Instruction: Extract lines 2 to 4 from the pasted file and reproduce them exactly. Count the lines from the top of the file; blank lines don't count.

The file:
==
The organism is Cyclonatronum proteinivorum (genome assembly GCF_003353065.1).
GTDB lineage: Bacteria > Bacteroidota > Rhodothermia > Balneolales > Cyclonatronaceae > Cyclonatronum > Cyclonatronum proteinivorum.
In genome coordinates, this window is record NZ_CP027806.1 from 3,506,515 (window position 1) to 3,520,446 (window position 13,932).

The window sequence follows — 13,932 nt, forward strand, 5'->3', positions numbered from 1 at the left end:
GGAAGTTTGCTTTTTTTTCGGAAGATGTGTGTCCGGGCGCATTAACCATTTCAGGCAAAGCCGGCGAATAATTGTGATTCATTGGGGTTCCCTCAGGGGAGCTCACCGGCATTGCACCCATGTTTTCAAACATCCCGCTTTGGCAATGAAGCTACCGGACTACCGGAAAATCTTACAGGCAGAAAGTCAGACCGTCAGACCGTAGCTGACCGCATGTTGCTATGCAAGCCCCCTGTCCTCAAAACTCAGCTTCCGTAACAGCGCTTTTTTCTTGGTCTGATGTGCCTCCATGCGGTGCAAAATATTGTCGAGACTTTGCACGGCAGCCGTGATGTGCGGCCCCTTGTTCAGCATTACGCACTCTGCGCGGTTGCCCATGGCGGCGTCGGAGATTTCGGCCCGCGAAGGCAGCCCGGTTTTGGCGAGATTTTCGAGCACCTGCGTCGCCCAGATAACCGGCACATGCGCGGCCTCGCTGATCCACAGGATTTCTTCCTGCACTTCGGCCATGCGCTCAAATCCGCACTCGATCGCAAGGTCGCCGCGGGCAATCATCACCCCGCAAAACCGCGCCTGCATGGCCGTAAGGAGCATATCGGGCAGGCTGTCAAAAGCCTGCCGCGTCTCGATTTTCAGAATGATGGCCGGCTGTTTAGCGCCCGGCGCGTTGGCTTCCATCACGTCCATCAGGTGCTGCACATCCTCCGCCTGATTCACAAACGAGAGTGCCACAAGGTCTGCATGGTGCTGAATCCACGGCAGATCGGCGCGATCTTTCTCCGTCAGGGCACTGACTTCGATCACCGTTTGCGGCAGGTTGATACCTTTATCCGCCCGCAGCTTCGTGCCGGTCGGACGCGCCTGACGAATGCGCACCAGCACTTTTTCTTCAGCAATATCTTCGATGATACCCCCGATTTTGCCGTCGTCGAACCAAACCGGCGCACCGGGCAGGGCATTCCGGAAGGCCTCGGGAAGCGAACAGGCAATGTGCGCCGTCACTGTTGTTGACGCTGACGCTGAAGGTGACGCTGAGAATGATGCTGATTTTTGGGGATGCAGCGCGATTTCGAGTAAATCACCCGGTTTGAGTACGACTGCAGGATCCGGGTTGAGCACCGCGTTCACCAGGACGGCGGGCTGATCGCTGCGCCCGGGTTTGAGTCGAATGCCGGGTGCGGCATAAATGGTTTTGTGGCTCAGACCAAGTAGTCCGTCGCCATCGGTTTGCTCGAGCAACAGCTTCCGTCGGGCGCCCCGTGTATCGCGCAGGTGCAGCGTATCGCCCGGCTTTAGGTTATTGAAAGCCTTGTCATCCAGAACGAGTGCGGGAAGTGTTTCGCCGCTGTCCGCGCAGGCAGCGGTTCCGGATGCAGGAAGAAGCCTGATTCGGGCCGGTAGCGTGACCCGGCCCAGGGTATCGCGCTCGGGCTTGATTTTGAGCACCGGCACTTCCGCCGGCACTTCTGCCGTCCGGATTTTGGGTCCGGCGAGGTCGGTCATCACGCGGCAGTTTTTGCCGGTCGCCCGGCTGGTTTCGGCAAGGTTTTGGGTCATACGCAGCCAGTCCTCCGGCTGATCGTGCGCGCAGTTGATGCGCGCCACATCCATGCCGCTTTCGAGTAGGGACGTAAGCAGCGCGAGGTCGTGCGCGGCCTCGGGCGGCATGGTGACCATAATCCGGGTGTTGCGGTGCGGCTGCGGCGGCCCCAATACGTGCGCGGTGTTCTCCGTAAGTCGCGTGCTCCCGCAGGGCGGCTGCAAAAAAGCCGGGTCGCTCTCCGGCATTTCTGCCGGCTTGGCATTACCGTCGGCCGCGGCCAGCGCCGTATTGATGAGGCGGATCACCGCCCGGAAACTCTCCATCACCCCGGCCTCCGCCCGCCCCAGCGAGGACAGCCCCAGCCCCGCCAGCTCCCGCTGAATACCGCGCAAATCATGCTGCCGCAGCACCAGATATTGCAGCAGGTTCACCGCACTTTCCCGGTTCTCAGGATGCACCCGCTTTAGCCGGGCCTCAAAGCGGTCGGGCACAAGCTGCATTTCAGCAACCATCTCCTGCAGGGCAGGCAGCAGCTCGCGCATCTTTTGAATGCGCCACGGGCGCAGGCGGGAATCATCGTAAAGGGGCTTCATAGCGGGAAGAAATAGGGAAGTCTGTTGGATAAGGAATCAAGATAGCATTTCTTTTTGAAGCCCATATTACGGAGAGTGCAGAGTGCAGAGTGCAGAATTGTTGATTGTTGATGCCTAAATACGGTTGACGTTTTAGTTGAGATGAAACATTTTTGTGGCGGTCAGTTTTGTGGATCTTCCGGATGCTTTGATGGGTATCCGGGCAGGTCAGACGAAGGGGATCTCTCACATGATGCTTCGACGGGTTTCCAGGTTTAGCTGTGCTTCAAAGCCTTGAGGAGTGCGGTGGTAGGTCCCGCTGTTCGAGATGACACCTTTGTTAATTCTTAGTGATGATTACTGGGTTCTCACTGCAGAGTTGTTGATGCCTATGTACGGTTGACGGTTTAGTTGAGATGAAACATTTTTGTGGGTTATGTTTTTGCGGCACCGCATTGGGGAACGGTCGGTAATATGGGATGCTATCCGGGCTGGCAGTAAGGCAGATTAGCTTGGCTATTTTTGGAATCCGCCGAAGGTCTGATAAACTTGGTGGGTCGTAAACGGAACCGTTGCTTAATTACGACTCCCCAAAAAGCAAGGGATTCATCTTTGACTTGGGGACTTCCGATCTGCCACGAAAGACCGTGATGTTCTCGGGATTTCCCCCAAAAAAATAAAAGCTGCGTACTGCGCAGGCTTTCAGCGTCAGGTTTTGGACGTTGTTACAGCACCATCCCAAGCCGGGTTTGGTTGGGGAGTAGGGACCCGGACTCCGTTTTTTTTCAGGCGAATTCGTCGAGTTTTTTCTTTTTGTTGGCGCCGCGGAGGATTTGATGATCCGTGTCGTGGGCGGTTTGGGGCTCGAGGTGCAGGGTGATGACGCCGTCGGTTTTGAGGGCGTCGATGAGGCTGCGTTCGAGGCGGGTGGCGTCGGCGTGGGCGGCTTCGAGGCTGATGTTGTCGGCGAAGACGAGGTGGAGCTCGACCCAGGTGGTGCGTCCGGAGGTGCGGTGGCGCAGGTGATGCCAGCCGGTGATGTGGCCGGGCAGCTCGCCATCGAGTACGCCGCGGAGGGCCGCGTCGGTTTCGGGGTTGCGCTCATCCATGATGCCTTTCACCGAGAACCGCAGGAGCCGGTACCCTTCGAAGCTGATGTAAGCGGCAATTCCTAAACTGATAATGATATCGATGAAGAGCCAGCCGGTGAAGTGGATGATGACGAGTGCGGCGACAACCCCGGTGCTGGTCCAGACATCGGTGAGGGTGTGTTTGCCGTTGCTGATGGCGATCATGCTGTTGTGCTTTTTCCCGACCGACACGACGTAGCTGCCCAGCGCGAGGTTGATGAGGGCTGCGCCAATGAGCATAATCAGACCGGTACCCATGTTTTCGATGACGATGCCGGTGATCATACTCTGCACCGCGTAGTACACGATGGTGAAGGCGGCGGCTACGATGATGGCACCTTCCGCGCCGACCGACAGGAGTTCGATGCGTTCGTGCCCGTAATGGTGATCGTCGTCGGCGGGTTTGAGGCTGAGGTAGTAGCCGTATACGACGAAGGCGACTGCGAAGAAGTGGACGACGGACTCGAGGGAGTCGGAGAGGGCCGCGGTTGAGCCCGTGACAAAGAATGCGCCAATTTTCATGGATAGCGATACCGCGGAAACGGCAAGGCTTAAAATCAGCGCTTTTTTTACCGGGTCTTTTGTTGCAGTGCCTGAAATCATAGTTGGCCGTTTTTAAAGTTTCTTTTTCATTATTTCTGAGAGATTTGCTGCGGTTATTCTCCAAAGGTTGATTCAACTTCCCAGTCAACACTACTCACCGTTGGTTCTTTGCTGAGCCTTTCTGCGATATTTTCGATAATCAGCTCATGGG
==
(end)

GTDB lineage: Bacteria > Bacteroidota > Rhodothermia > Balneolales > Cyclonatronaceae > Cyclonatronum > Cyclonatronum proteinivorum.
In genome coordinates, this window is record NZ_CP027806.1 from 3,506,515 (window position 1) to 3,520,446 (window position 13,932).

The window sequence follows — 13,932 nt, forward strand, 5'->3', positions numbered from 1 at the left end: